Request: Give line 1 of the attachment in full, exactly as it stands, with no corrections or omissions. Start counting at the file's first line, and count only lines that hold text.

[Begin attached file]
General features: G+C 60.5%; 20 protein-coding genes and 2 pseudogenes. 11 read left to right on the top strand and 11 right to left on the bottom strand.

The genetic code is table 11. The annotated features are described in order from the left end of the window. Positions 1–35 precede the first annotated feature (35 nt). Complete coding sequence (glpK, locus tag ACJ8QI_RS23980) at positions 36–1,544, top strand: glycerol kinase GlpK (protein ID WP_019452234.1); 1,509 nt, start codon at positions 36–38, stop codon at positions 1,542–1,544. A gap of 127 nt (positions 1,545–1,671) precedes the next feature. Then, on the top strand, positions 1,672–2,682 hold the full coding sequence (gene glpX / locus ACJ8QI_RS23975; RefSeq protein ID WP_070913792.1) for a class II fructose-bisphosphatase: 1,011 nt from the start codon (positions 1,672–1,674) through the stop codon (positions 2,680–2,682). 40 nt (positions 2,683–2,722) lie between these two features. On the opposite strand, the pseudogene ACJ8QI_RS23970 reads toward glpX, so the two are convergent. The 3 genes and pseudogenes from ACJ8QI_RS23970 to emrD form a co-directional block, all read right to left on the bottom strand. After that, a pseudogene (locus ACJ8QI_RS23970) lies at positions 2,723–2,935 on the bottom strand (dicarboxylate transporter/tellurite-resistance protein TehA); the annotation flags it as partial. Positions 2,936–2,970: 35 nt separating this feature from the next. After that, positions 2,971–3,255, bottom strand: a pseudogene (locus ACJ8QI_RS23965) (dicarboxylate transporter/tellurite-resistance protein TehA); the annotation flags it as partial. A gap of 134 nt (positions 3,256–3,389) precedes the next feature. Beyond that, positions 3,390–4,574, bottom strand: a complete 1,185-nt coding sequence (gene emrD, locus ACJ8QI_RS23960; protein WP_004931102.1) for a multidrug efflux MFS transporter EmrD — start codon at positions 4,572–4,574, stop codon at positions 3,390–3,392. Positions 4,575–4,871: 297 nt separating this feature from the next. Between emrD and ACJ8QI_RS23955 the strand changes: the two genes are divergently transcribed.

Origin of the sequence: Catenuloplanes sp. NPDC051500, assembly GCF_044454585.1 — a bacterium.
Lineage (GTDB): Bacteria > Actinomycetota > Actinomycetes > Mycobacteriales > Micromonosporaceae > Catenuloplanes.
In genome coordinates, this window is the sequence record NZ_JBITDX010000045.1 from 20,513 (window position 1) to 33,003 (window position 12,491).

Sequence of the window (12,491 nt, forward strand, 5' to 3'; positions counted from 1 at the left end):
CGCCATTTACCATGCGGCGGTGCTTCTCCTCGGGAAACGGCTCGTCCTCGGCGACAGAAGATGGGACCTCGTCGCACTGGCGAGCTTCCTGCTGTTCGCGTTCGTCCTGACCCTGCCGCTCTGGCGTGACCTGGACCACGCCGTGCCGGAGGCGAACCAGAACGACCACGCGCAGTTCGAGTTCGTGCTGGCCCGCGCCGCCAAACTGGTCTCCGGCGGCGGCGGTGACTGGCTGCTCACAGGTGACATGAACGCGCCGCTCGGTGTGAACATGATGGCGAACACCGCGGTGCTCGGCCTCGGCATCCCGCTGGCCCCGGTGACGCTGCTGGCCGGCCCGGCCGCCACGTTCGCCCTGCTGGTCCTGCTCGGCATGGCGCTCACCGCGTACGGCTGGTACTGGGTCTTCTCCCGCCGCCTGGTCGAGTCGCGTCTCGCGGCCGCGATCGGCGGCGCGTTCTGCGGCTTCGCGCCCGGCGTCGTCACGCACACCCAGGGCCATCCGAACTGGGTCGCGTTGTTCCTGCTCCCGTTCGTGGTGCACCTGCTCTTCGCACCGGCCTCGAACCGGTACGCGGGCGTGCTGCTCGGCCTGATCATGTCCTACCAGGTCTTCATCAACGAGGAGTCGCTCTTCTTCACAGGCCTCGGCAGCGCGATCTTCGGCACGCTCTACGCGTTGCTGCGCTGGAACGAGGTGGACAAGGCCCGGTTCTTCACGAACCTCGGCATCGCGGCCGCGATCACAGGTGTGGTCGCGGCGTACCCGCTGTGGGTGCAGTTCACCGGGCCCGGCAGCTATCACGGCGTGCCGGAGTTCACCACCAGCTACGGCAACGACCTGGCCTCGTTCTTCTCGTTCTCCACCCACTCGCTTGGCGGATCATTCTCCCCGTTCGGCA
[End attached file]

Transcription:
General features: G+C 60.5%; 20 protein-coding genes and 2 pseudogenes. 11 read left to right on the top strand and 11 right to left on the bottom strand.